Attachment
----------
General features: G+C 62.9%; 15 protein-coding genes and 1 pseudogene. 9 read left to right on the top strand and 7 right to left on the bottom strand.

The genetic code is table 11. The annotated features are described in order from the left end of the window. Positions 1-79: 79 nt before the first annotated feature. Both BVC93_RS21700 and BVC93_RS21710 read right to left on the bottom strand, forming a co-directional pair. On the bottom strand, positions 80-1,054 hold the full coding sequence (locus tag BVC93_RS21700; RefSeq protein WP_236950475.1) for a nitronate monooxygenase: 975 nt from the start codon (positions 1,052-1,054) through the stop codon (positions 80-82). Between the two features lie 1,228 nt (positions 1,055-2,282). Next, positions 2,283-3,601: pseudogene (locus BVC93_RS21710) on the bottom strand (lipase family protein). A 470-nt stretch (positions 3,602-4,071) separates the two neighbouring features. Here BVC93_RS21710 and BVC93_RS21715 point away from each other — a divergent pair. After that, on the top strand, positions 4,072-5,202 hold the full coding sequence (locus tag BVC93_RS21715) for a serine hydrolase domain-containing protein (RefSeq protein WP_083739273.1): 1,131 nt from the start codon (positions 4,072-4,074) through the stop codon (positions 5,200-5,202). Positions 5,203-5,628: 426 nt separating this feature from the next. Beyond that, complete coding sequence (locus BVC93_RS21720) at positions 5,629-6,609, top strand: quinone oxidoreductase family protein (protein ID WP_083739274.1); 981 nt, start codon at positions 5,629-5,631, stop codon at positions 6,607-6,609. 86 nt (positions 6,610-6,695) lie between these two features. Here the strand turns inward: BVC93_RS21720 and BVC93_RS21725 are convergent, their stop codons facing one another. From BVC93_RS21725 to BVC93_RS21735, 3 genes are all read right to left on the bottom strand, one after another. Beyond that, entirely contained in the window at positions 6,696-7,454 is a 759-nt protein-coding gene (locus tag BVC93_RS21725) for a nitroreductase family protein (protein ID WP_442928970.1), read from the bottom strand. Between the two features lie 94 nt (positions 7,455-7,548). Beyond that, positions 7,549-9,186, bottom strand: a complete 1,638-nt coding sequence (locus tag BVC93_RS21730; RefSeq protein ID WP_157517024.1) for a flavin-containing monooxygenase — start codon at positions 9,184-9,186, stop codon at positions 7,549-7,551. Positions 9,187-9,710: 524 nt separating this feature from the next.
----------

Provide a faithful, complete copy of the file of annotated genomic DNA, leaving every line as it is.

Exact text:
General features: G+C 62.9%; 15 protein-coding genes and 1 pseudogene. 9 read left to right on the top strand and 7 right to left on the bottom strand.

The genetic code is table 11. The annotated features are described in order from the left end of the window. Positions 1-79: 79 nt before the first annotated feature. Both BVC93_RS21700 and BVC93_RS21710 read right to left on the bottom strand, forming a co-directional pair. On the bottom strand, positions 80-1,054 hold the full coding sequence (locus tag BVC93_RS21700; RefSeq protein WP_236950475.1) for a nitronate monooxygenase: 975 nt from the start codon (positions 1,052-1,054) through the stop codon (positions 80-82). Between the two features lie 1,228 nt (positions 1,055-2,282). Next, positions 2,283-3,601: pseudogene (locus BVC93_RS21710) on the bottom strand (lipase family protein). A 470-nt stretch (positions 3,602-4,071) separates the two neighbouring features. Here BVC93_RS21710 and BVC93_RS21715 point away from each other — a divergent pair. After that, on the top strand, positions 4,072-5,202 hold the full coding sequence (locus tag BVC93_RS21715) for a serine hydrolase domain-containing protein (RefSeq protein WP_083739273.1): 1,131 nt from the start codon (positions 4,072-4,074) through the stop codon (positions 5,200-5,202). Positions 5,203-5,628: 426 nt separating this feature from the next. Beyond that, complete coding sequence (locus BVC93_RS21720) at positions 5,629-6,609, top strand: quinone oxidoreductase family protein (protein ID WP_083739274.1); 981 nt, start codon at positions 5,629-5,631, stop codon at positions 6,607-6,609. 86 nt (positions 6,610-6,695) lie between these two features. Here the strand turns inward: BVC93_RS21720 and BVC93_RS21725 are convergent, their stop codons facing one another. From BVC93_RS21725 to BVC93_RS21735, 3 genes are all read right to left on the bottom strand, one after another. Beyond that, entirely contained in the window at positions 6,696-7,454 is a 759-nt protein-coding gene (locus tag BVC93_RS21725) for a nitroreductase family protein (protein ID WP_442928970.1), read from the bottom strand. Between the two features lie 94 nt (positions 7,455-7,548). Beyond that, positions 7,549-9,186, bottom strand: a complete 1,638-nt coding sequence (locus tag BVC93_RS21730; RefSeq protein ID WP_157517024.1) for a flavin-containing monooxygenase — start codon at positions 9,184-9,186, stop codon at positions 7,549-7,551. Positions 9,187-9,710: 524 nt separating this feature from the next.